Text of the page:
3. Object has no delete method. So C is disqualified.

  4. While Object does have a finalize method, it doesn't destroy anything. Only the garbage collector can actually delete an object. (And in many cases, they technically don't even bother to do that; they just don't copy it when they do the others, so it gets left behind.) All finalize does is give an object a chance to clean up before the JVM discards it. What's more, you should never ever be calling finalize directly. (As finalize is protected, the JVM won't let you call it on an arbitrary object anyway.) So D is disqualified.

  5. Besides all that, object.doAnythingAtAllEvenCommitSuicide() requires that running code have a reference to object. That alone makes it "alive" and thus ineligible for garbage collection. So C and D are double-disqualified.

  • 4
    There should be a programming language where gems like this should be legal statements -> object.doAnythingAtAllEvenCommitSuicide() Jun 26 '18 at 13:41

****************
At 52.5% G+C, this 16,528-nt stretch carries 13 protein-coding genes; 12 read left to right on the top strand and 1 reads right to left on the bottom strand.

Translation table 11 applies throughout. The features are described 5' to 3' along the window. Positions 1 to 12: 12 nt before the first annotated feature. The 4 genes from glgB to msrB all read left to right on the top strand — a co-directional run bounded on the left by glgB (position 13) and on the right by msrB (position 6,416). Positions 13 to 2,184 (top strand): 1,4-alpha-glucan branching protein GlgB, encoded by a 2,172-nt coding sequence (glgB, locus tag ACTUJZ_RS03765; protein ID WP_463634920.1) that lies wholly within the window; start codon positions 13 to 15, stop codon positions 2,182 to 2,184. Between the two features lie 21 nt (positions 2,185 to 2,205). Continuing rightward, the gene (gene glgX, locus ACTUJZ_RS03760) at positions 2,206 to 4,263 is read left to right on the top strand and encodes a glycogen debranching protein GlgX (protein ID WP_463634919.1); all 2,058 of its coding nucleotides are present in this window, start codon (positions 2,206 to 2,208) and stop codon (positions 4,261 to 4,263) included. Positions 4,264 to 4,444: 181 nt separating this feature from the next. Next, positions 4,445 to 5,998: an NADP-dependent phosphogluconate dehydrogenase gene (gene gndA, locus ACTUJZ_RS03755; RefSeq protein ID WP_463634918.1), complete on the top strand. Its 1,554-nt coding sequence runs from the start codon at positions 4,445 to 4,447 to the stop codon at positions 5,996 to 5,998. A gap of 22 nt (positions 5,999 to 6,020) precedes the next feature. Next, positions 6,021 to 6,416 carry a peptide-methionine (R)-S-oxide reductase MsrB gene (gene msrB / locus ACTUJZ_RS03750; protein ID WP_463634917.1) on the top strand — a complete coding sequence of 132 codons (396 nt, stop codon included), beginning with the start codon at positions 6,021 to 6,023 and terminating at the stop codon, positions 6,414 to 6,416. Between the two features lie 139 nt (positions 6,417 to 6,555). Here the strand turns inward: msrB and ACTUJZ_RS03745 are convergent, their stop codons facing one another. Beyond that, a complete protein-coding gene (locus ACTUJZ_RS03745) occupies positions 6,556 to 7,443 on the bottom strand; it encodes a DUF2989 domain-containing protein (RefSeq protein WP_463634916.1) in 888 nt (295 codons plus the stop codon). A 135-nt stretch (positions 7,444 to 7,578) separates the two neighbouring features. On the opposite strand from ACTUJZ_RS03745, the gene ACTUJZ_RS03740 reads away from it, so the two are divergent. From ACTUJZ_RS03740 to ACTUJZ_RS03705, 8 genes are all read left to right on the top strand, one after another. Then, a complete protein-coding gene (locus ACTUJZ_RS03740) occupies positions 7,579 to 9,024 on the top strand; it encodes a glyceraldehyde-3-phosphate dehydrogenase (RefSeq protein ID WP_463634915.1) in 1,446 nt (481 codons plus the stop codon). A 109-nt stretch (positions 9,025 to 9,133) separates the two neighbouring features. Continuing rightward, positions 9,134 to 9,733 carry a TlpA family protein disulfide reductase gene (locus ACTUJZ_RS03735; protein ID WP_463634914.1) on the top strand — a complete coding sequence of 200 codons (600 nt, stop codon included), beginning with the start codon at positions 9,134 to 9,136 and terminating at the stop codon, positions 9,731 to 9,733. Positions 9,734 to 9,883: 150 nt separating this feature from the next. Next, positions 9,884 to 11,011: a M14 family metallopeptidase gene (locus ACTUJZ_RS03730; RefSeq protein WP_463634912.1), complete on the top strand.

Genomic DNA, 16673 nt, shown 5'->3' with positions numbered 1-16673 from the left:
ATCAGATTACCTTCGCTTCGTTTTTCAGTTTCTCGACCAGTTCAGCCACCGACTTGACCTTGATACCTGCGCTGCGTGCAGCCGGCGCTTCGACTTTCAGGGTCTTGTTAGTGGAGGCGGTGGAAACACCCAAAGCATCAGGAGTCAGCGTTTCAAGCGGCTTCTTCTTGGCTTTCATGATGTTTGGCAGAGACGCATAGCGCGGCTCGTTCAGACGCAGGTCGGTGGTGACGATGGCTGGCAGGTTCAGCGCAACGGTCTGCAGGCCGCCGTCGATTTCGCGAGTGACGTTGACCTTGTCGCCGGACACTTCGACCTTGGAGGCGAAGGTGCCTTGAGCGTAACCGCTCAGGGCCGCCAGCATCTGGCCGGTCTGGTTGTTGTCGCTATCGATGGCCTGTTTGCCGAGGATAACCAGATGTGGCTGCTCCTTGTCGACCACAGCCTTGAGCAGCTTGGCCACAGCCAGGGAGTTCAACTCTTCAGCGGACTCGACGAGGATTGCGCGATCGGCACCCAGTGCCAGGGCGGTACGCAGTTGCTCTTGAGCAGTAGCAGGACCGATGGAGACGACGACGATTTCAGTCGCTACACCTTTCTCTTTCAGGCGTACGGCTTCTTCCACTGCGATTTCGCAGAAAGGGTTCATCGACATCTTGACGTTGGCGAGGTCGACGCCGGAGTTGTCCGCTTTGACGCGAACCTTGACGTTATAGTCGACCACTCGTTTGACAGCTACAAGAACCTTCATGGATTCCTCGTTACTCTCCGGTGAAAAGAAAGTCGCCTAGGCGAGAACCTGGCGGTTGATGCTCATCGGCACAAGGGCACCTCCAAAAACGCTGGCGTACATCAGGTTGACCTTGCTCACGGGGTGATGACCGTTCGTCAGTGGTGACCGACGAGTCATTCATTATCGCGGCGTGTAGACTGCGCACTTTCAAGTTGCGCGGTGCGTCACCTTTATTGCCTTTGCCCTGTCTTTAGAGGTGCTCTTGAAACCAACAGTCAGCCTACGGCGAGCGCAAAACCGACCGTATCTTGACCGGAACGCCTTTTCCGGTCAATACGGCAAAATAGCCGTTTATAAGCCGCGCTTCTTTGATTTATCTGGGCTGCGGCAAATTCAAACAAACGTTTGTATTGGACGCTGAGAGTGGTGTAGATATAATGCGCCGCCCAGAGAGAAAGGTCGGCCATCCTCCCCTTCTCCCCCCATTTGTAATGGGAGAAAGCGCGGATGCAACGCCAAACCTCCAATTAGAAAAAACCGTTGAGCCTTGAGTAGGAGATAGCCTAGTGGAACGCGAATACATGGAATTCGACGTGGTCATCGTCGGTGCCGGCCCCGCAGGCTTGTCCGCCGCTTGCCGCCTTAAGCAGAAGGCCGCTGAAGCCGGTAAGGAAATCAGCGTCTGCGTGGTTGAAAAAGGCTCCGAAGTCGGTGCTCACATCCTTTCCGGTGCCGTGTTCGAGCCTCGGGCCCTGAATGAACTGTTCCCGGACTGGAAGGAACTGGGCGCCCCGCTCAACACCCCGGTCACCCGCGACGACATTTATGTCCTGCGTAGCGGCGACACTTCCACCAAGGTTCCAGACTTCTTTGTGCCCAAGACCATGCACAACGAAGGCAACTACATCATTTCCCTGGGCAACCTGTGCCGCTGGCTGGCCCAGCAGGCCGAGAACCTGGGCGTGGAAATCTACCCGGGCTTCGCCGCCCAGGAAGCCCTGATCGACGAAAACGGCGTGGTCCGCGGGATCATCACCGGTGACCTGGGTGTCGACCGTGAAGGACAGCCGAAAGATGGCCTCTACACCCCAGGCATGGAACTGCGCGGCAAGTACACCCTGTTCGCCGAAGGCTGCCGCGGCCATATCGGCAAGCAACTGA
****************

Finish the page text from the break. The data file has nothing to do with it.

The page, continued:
Short Answer - E

Answer isE given that the rest are plainly wrong, but ..

Long Answer - It isn't that simple; it depends ...

Simple fact is, the garbage collector may never decide to garbage collection every single object that is a viable candidate for collection, not unless memory pressure is extremely high. And then there is the fact that Java is just as susceptible to memory leaks as any other language, they are just harder to cause, and thus harder to find when you do cause them!

The following article has many good details on how memory management works and doesn't work and what gets take up by what. How generational Garbage Collectors work and Thanks for the Memory ( Understanding How the JVM uses Native Memory on Windows and Linux )

If you read the links, I think you will get the idea that memory management in Java isn't as simple as a multiple choice question.


Set to null. Then there are no references anymore and the object will become eligible for Garbage Collection. GC will automatically remove the object from the heap.


Here is the code:

public static void main(String argso[]) {
int big_array[] = new int[100000];